Throughout this knowledge module, reference to certain provisions or sections of a piece of legislation, part of a legal judgment, or aspect of a practice does not imply that the legislation, judgment, or practice is considered in its entirety to be a good example or a promising practice.

Some of the laws cited herein may contain provisions which authorize the death penalty. In light of the United Nations General Assembly resolutions 62/14963/16865/206, and 67/176 calling for a moratorium on and ultimate abolition of capital punishment, the death penalty should not be included in sentencing provisions for crimes of violence against women and girls.

Other Provisions Related to Domestic Violence LawsResources for Developing Legislation on Domestic Violence
Sexual Harassment in Sport Tools for Drafting Sexual Harassment Laws and Policies
Immigration Provisions Resources for developing legislation on sex trafficking of women and girls
Child Protection Provisions Resources on Forced and Child Marriage
Other provisions related to dowry-related and domestic violence laws
Related Tools


Last edited: March 01, 2011

This content is available in


Adequate resources and services for those who are victims of violence are essential to implementing laws on violence against women. These services and resources often are mandated by the law itself. While awareness raising, education and the work of public officials and professionals help create the global and societal changes necessary to curb violence, individual victims will still require direct and personalized attention. Through specialized services women obtain the assistance and tools required to claim their right to a life free from violence. Services for victims also facilitate prosecution of offenders by providing support to the key witness – the victim herself.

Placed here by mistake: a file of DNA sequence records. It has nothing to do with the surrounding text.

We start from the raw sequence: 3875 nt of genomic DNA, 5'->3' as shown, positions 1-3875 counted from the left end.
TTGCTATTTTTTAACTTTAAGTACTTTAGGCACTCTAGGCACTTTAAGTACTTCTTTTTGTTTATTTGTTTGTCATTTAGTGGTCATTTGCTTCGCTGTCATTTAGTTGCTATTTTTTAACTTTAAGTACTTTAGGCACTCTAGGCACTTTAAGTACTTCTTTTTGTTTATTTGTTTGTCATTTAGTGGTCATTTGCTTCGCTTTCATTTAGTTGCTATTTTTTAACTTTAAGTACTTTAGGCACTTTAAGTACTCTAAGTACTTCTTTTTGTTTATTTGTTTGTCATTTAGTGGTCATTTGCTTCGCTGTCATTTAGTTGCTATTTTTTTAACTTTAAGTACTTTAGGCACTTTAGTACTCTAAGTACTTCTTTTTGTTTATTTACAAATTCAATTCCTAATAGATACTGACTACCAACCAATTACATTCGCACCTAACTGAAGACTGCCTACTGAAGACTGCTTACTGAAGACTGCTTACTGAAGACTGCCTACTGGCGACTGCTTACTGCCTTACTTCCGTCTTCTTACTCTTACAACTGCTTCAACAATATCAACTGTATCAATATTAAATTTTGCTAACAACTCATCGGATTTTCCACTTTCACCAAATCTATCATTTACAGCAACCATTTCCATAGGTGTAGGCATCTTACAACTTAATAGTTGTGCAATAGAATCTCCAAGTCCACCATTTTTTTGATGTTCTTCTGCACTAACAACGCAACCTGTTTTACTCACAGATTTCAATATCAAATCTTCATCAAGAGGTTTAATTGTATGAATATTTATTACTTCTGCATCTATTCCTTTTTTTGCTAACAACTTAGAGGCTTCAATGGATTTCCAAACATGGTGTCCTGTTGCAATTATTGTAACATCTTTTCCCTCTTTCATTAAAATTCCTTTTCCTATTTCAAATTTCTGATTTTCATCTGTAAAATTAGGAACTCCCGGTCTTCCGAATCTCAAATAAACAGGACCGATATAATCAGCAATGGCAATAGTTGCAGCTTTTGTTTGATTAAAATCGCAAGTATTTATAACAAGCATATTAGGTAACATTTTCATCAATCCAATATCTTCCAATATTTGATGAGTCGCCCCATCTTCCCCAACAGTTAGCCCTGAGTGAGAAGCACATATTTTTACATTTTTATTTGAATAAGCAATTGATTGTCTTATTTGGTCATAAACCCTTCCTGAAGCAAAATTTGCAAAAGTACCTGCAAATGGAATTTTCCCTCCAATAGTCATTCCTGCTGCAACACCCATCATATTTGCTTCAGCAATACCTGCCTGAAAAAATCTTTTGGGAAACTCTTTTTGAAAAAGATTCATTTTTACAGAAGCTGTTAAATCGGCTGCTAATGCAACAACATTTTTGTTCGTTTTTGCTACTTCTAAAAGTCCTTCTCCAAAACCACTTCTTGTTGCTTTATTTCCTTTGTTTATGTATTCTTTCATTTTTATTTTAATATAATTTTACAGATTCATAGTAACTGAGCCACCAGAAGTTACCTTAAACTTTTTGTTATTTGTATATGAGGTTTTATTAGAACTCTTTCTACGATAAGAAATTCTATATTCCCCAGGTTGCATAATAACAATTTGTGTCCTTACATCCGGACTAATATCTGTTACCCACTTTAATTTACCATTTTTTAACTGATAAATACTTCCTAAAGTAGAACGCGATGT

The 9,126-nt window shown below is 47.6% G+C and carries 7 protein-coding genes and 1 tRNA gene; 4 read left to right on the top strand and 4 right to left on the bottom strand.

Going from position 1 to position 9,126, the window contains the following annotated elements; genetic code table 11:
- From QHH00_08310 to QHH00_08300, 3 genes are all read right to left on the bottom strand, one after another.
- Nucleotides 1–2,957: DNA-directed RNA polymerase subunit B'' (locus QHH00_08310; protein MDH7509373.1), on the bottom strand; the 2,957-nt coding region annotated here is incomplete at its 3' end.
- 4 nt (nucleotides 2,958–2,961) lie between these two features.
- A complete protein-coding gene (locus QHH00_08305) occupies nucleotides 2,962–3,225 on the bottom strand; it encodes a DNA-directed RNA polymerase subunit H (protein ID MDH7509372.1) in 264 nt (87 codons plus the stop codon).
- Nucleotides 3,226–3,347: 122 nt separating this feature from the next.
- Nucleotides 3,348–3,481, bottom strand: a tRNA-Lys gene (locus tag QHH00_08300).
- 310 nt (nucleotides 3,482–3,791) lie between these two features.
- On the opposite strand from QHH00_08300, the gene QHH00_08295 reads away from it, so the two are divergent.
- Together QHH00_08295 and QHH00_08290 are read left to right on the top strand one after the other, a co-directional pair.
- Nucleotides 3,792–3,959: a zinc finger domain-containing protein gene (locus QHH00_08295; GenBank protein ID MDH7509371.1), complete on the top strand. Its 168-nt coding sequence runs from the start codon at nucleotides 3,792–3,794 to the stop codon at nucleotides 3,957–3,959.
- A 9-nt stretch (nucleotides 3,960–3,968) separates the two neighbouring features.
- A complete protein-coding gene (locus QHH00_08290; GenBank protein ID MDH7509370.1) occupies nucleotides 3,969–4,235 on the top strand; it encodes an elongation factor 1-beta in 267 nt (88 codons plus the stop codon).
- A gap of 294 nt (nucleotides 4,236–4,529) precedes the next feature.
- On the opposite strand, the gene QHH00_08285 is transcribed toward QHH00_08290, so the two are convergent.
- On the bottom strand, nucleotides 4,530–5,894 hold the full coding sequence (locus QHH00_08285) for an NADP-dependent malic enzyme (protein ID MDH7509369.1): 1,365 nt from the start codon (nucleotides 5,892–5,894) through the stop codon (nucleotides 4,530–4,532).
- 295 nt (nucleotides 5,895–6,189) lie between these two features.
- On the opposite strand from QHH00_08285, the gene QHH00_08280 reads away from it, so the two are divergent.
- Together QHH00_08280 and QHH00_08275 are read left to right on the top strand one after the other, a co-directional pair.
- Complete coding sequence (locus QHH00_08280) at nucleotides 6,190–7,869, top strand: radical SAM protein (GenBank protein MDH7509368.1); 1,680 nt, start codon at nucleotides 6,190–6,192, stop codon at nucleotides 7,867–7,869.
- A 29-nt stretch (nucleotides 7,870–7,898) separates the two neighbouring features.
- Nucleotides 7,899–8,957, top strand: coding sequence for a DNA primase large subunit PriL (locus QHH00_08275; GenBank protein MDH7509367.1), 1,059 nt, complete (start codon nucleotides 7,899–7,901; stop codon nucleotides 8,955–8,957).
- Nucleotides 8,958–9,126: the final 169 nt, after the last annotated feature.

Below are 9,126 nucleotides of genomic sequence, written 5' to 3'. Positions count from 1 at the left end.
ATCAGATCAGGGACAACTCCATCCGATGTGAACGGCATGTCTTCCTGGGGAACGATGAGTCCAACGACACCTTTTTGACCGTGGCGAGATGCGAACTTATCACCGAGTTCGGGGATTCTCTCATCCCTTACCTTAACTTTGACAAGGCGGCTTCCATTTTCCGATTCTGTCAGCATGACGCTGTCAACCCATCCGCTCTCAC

The following general principles should be points of reference for all provision of services to victims of gender-based violence:

  • Promote the well-being, physical safety and economic security of victims/survivors and enable women to overcome the multiple consequences of violence to rebuild their lives;
  • Ensure that victims/survivors have access to appropriate services and that a range of support options are available that take into account the particular access needs of women facing multiple discrimination;
  • Ensure that service providers are skilled, gender-sensitive, have ongoing training and conduct their work in accordance with clear guidelines, protocols and ethics codes and, where possible, provide female staff;
  • Ensure accessibility of support to all women including those with disabilities, literacy, or language barriers;
  • Maintain the confidentiality and privacy of the victim/survivor;
  • Cooperate and coordinate with all other services for victims/survivors of violence
  • Monitor and evaluate the services provided;
  • Reject ideologies that excuse or justify men’s violence or blame victims; and
  • Empower women to take control of their lives.

See: UN Secretary-General’s In-depth Study on all Forms of Violence Against Women, 91 (2006).

Some of the major categories of victim services include:

  • Physical and mental health services;
  • Hotlines and helplines;
  • Short and long-term shelter;
  • Legal aid & court accompaniment; and
  • Economic empowerment.